The Reign of Christ November 26, 2023
Ezekiel 34:11-16, 20-24; Psalm 100; Ephesians 1:15-23; Matthew 25:31-46
To follow Jesus is to embrace the world in all its messiness and political challenges. This Sunday is the New Year’s Eve – the last Sunday – of the Christian year. We are living between Thanksgiving celebrations and Advent possibilities, and Christmas is less than a month away. The Reign or Realm of Christ, often known as Christ the King, Sunday. The liturgical year ends with the affirmation that Christ and not our national interest, personal self-interest, or political leaders is to be our ultimate concern. Just a few weeks ago, a former president invoked the “vermin” to describe his opponents, words first invoked nearly nine decades ago by Adolf Hitler. The Confessing Church in Germany referred to Christ is our Fuhrer, not Hitler, and today we would claim that kinship of Christ with all creation in its diversity in contrast to the white Christian nationalism and polarizing politics.
We often use words descriptive of royalty to speak of God – “Lord,” “Sovereign,” “Ruler,” “King.” These words describe divine power and sovereignty, and power is important when we speak of divinity. Although we may want to ditch hierarchical language, it is important – and quite salutary – to remember that God is God, the wise and providential creator of all things, and our ultimate concern. Our lives our brief and our concerns finite in relationship to the One who brings forth galaxies, stars, and the multi-billion-year evolutionary journey of this universe. We need to be filled with awe at the nature of God’s power and proclaim “how great thou art!” But, as theologian Thomas Oord, we need also to affirm God in terms of the “uncontrolling power of love.” God is a Parent and Companion, albeit everlasting and cosmic, and not an authoritarian monarch.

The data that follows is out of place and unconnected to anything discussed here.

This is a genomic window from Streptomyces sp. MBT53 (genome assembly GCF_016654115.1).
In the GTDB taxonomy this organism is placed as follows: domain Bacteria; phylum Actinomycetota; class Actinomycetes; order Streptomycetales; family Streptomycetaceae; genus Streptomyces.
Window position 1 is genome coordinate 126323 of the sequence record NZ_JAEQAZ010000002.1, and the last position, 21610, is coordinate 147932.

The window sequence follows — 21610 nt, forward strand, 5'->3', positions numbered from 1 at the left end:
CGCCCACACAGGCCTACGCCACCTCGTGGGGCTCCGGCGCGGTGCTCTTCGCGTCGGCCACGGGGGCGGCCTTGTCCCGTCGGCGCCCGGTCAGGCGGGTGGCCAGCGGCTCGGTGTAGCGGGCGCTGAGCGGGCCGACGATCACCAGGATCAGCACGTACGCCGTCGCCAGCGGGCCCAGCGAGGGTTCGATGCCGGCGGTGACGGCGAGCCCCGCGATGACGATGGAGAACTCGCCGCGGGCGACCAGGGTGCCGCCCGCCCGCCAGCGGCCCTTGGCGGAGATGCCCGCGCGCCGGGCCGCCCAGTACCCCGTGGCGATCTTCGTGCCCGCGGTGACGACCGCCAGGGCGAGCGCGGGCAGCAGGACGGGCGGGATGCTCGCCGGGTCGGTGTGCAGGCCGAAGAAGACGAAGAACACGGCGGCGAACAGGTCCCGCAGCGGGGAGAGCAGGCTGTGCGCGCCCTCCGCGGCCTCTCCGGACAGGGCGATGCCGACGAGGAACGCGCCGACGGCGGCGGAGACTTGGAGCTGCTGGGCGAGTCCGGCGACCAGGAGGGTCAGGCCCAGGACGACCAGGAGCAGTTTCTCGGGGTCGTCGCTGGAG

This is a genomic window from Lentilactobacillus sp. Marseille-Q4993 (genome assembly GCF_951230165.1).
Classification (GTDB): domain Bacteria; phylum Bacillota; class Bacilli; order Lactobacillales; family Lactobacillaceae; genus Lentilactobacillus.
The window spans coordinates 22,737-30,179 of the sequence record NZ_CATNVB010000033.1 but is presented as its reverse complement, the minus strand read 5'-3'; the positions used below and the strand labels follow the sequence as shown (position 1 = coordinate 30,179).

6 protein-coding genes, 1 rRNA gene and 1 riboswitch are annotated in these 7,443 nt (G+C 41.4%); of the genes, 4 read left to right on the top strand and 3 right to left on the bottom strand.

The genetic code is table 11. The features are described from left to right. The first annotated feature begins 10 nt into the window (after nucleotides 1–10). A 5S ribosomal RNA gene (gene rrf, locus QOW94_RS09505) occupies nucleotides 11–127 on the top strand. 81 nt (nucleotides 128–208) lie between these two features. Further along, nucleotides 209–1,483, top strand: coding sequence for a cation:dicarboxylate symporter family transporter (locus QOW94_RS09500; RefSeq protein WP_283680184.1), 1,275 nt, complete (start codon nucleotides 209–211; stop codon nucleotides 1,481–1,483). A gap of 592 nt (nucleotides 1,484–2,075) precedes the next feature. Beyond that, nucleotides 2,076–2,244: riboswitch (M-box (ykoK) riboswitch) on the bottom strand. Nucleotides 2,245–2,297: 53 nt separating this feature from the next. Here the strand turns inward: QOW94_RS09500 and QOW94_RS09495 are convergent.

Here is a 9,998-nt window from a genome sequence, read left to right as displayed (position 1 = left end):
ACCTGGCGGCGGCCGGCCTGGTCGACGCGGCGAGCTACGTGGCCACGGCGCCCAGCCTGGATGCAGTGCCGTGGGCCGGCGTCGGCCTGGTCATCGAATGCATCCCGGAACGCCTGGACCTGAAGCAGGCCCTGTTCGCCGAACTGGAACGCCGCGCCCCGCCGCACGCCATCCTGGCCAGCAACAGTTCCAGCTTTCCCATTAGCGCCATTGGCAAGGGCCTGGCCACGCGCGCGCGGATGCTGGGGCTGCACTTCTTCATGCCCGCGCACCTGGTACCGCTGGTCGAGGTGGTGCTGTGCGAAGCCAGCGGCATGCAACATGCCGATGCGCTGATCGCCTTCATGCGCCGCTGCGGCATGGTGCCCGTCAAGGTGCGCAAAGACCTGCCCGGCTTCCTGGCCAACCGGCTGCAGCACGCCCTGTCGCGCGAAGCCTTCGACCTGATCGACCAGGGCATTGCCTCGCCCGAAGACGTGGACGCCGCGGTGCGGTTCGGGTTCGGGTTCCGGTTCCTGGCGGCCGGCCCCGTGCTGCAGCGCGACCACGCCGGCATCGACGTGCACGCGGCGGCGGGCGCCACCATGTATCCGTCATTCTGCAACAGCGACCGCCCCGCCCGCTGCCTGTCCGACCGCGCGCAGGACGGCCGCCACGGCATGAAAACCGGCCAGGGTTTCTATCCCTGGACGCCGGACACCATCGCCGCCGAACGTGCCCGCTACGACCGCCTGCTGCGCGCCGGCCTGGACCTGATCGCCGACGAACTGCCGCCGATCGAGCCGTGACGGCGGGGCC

Power is ambiguous, and when we speak of the Living God, our images of power must be defined by – and subordinate to – love. In a world of pain and suffering, of power dynamics revealed in both acts of healing and reconciliation and acts of sexual, economic, and military exploitation, how we understand God’s power shapes our faith and our political and relational involvement. Though we are tempted to create God in our image, we need to take seriously the images of the loving power, power that heals, in our understanding of God and human agency. Indeed, our images of God may be a matter of life and death, of affirmation and exclusion, of love and hate. God’s power is aimed at wholeness and healing, not coercion and domination. God rules by wisdom and love, gaining our worship by God’s character not destructive threat. This is the point of the Reign of Christ or what I call “Christ the Kin” Sunday.
The celebration of the Reign, or Kinship, of Christ turns us toward justice and relationship. God experiences the world and responds to bring about structures of justice and reconciliation. Our worship of God is grounded in our gratitude for God’s love for the world and for all who suffer from injustice. God’s love truly embraces all our experiences. God’s love for the world is intimate, concrete, and active. God creates and also receives. What we do matters to God and we can use our own personal and political power to do something beautiful for God.